As part of LISC's recognition of Hispanic Heritage Month, we look back, and forward, to essential collaborations in Latino communities all across the country.
In the Near Northside neighborhood of Houston, which is 80 percent Hispanic, LISC partners with Avenue CDC to build affordable housing and promote economic development, financial stability and community connection. Stella Mireles Walters, a Near Northside native, and her son, Mario Salinas, a youth development and civic education leader, spearheaded a neighborhood-wide Safe Walk Home program in the wake of a murder last year.
LISC's first investment in Boston helped build Villa Victoria, now a 521-unit affordable housing community in the city’s South End neighborhood, which has become a model for civil rights and community organizing, affordable housing, and education and arts programming. Villa Victoria, a project of Inquilinos Boricuas en Acción, grew up on a parcel of land that was famously defended by Puerto Rican residents who refused to let their neighborhood be razed for redevelopment.
There are more than four million Latino-owned small businesses in the United States, and República Empanada in Mesa, AZ is one of them. LISC helped Jinette and Edmundo Meraz, and their son Marco, open República in an abandoned former restaurant space, where they showcase their Mexican, Costa Rican and local roots through food, decor and warm hospitality.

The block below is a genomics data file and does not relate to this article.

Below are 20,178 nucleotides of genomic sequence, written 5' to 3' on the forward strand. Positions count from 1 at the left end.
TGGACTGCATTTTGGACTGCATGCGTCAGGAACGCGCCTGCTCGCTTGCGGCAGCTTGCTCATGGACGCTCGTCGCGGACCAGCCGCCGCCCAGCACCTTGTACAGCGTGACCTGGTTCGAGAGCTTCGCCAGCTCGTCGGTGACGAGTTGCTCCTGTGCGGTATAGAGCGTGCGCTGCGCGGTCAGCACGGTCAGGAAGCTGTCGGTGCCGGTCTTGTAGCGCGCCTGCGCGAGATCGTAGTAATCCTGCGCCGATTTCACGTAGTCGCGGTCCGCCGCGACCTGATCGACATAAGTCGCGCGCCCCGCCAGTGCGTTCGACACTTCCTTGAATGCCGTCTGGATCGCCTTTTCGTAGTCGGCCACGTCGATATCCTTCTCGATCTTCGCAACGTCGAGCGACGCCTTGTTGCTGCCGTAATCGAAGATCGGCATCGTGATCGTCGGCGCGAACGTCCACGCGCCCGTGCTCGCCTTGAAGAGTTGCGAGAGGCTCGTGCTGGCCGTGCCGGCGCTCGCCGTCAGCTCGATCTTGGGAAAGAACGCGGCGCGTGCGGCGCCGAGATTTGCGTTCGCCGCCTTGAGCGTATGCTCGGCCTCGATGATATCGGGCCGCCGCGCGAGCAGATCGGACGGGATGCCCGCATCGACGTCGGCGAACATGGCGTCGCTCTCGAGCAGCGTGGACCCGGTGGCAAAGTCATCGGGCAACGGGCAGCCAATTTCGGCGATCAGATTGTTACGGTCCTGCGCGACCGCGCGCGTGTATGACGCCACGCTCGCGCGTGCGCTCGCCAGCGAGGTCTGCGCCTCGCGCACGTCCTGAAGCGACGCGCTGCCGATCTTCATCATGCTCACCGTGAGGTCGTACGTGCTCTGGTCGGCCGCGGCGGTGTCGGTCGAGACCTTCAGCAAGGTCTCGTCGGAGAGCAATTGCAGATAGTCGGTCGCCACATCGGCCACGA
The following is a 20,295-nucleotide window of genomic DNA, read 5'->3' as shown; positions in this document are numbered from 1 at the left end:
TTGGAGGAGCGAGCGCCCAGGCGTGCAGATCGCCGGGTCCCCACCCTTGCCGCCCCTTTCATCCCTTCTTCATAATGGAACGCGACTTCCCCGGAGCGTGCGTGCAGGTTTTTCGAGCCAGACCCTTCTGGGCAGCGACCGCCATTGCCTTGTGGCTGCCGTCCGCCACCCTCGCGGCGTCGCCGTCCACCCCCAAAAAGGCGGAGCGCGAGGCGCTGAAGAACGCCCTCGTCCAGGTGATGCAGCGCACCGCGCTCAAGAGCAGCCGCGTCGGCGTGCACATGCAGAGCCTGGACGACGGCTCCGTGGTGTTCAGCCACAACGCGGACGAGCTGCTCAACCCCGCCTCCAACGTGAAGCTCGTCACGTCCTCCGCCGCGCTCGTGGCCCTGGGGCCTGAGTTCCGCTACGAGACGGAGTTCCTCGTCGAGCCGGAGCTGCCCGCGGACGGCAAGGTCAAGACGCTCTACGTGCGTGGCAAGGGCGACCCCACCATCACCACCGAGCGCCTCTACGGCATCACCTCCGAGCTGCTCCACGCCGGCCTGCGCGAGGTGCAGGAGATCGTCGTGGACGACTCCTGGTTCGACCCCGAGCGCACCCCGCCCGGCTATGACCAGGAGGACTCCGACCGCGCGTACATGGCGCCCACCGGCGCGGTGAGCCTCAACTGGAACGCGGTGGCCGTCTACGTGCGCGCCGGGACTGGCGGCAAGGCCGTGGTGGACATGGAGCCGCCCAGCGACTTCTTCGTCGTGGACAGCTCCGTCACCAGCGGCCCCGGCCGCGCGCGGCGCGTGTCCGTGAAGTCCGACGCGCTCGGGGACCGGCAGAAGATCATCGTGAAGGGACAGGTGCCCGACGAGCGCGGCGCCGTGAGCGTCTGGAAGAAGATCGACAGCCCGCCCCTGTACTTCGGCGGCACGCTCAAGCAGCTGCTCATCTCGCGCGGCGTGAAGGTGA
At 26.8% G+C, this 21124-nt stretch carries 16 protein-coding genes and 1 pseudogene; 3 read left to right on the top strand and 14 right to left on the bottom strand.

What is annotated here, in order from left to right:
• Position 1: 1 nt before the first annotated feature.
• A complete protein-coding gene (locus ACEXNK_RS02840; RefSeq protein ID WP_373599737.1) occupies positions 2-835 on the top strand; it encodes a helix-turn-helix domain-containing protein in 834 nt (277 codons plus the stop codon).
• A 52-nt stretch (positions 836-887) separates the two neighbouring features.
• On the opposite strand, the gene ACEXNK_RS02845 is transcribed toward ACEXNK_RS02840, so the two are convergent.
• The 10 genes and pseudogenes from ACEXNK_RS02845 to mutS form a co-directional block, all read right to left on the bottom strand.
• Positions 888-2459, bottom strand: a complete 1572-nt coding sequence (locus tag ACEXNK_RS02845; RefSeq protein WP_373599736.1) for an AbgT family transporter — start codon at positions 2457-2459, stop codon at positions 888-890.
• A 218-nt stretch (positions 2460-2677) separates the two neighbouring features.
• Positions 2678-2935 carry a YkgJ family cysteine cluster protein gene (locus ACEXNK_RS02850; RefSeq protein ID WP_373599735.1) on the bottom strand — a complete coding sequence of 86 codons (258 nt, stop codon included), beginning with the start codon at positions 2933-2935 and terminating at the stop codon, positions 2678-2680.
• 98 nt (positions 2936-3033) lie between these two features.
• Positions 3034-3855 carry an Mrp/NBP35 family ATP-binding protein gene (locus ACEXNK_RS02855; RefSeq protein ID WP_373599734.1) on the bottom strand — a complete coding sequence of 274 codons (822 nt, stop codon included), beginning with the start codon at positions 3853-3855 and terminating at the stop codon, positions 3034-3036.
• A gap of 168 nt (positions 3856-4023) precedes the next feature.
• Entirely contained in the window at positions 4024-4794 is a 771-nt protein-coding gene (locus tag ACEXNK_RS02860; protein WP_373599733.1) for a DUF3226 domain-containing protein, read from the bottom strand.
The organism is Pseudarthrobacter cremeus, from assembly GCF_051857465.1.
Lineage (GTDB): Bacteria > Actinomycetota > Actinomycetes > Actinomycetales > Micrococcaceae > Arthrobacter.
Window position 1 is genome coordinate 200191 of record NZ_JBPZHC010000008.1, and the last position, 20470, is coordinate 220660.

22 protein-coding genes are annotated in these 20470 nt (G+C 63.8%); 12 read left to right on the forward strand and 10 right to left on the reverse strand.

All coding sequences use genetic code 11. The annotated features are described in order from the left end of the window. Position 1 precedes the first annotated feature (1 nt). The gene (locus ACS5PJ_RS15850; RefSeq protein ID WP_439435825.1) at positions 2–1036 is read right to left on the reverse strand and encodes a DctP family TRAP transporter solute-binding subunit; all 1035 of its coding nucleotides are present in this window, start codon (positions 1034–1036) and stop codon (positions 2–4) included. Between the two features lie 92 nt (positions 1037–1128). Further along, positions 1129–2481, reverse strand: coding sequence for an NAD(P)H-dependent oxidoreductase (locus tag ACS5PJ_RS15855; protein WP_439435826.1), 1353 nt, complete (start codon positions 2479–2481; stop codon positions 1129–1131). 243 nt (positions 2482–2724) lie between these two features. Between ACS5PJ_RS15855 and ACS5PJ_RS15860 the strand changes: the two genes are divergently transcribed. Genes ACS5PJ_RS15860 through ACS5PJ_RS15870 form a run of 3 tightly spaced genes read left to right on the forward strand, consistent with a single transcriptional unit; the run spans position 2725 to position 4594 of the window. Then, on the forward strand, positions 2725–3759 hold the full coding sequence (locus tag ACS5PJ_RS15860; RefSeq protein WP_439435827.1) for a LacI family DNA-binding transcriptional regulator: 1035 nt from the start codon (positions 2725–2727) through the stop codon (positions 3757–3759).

The town of Pajaro, CA, is 90 percent Latino and many of its residents, and those of surrounding Monterrey County, are farm workers. The Low Income Housing Tax Credit supported the creation of Nuevo Amanecer, high quality, affordable workers' housing in an area of high need.
Children in Cincinnati celebrate the Guatemalan Holy Week tradition of creating colorful alfombras—carpets—using tiny dyed wood chips. Price Hill Will, a LISC partner that promotes extensive arts and culture work in the Price Hill neighborhood, organized the event, complete with a pop-up parade accompanied by the MYCincinnati youth orchestra, the Percussionistas.
Taller Puertorriqueño is a steadfast cultural anchor in the Fairhill section of Philly. The group’s gorgeous new headquarters (see top photo), funded in part by a $2.1 million loan from LISC, symbolize the organization’s enduring impact on its community, its neighborhood and the city at large. Pictured here are youth in a dance class at Taller.
One of LISC's original partners in the South Bronx, Banana Kelly Community Improvement Association, now manages the building where the oldest Latin music store in New York, Casa Amadeo, has operated since 1941. But during the 1980s, when the building was abandoned, the lights cut off and plumbing defunct, owner Mike Amadeo (a celebrated songwriter and composer himself) would clean the counters and mop the floor with water from the hydrant out front. Today, the building is renovated for affordable housing and listed on the U.S. National Register of Historic Places.
Rural LISC partner Self-Help Enterprises, Inc. in Visalia, CA serves eight counties in California's agricultural San Joaquin valley which is more than 50 percent Latino. Above, a family who built their own home through the Mutual Self-Help Housing Program, selects the satisfying final touches for the house: choosing paint colors, finishes and carpeting.
In Chicago, LISC's longtime collaboration with Logan Square Neighborhood Association (LSNA) has embraced a range of programs and investments that support Latino residents. This summer, local youth connected with 70 businesses to engage owners about how they can play a pivotal role in helping to create safe spaces for the community. LSNA also supports DACA recipients and other immigrants with counseling and educational resources vital for new Americans.